Take Pride in Your Work – Ji Kotei Kanketsu:

Customer

As a Quality professional, I am always interested in how “Quality” is handled in the Toyota Production System. A “Quality model” that Toyota uses is “Ji Kotei Kanketsu” or JKK. “Ji” in Japanese means “self”, “kotei” means “process” and “kanketsu” means “completion”. Putting all the words together, JKK means “Completion of your own work”. JKK has also been translated as “taking pride in what you are doing”, “not passing defects along to the next process”, or “next process is your customer”. The idea that the next process is your customer was something that Kaoru Ishikawa, the Japanese Quality Master, talked about a lot as part of the Total Quality Control movement.

Customer First:

JKK was initiated by Toyota as a means to increase employee awareness about quality. Every process after your process depends on your level of quality. They are all your customers. The concept of JKK is present in all facets of Toyota. JKK starts with the Engineering group through the product design and specifications – the best possible design. This is followed by Purchasing – ensuring quality components from suppliers. This is then followed by Production – maintaining and controlling the standardized work. Finally, Sales and Marketing – early detection and resolution of any potential problems. The model below is taken from the Toyota website.

Toyota

Toyota describes the EDER (Early Detection, Early Resolution) program as follows;

EDER is a communication system for quickly detecting quality issues, immediately resolving issues, and swiftly providing results of rectification and kaizen feedback to customers.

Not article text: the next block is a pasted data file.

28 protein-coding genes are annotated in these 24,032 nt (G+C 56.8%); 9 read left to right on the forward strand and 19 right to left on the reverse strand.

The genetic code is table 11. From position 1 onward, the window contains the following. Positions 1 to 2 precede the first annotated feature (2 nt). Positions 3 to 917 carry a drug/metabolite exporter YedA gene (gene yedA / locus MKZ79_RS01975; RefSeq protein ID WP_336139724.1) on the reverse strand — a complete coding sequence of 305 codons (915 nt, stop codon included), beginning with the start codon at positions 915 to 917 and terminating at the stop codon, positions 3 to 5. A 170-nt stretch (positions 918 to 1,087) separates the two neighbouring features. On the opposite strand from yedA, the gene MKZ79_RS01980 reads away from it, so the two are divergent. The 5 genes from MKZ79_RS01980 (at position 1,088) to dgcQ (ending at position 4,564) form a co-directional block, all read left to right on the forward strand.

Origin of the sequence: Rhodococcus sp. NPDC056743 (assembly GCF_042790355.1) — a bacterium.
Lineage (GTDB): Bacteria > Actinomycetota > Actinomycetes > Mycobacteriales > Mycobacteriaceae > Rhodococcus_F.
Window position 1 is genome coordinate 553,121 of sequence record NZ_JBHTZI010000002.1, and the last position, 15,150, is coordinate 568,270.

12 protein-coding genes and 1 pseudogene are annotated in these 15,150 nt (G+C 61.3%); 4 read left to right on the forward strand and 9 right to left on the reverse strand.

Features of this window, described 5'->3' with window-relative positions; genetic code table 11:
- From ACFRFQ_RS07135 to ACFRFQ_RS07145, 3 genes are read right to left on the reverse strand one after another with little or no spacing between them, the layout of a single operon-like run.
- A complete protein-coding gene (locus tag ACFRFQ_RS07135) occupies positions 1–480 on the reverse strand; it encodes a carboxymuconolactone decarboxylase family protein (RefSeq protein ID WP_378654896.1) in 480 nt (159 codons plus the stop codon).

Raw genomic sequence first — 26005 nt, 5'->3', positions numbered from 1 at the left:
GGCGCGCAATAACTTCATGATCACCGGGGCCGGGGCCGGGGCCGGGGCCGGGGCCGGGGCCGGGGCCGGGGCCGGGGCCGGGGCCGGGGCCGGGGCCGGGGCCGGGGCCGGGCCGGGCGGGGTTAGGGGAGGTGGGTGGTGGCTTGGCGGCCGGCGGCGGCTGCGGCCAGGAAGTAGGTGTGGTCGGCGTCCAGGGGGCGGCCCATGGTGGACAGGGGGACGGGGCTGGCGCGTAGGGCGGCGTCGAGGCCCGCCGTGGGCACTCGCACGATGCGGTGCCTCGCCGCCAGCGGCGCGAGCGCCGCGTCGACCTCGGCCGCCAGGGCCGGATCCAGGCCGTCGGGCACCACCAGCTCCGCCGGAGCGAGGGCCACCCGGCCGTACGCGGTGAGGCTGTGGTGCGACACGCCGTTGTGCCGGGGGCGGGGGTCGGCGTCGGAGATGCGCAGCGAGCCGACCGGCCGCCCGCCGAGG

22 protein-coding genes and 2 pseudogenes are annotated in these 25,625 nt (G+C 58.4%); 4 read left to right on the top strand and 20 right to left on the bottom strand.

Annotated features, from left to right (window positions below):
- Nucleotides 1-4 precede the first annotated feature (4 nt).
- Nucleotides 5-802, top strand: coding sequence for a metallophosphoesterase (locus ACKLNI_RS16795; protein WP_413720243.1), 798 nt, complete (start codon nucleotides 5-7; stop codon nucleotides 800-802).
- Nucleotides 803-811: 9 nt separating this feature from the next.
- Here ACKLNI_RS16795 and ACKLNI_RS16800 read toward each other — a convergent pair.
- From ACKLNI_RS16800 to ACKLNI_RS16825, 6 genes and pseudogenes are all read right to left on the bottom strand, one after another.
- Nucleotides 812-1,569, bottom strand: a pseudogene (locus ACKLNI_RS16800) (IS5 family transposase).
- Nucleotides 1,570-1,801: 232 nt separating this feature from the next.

Toyota teaches JKK as part of kaizen, continuous improvement. By focusing on your process and looking at the weak points in the process, you are identifying areas for improvement. JKK is practiced by the following four steps;

  1. First, clarify target and objective of task
  2. Clarify detailed procedure of task
  3. Clarify Ryohin jyoken (quality points)
  4. Immediately contact your supervisor, if a problem and/or delay may occur (pull Andon) and repeat Kaizen.

The Big Picture:

There is a counterintuitive aspect to JKK. By focusing on your own operation, you are required to focus on the next process – to ensure that the next process is successful. Thus, JKK is instilling a big picture mindset – a system approach in the employees.

Final Words:

The concept of Jidoka, is embedded in JKK. The ability to stop the line to fix the problem is the basis of building in quality. JKK is ensuring Quality Assurance in everybody’s work. Quality is defined as meeting customer’s requirements. Thus, customer satisfaction is the outcome of quality. In this regard, every Quality professional can be viewed as a customer service personnel.

I will finish off with an anecdote from the late founder of Matsushita Electric Industries, Konosuke Matsushita.

Matsushita was having a conversation with a western executive, and the discussion led to customers and treating customers like kings.

“No, that is wrong”, Matsushita said. “The customer is a god. Because, a king is a human, and thus capable of making mistakes. But a god does not make mistakes!”

Source: The Shift to JIT, Ichiro Majima.

Always keep on learning…

In case you missed it, my last post was Giving Time for Kaizen to Work.

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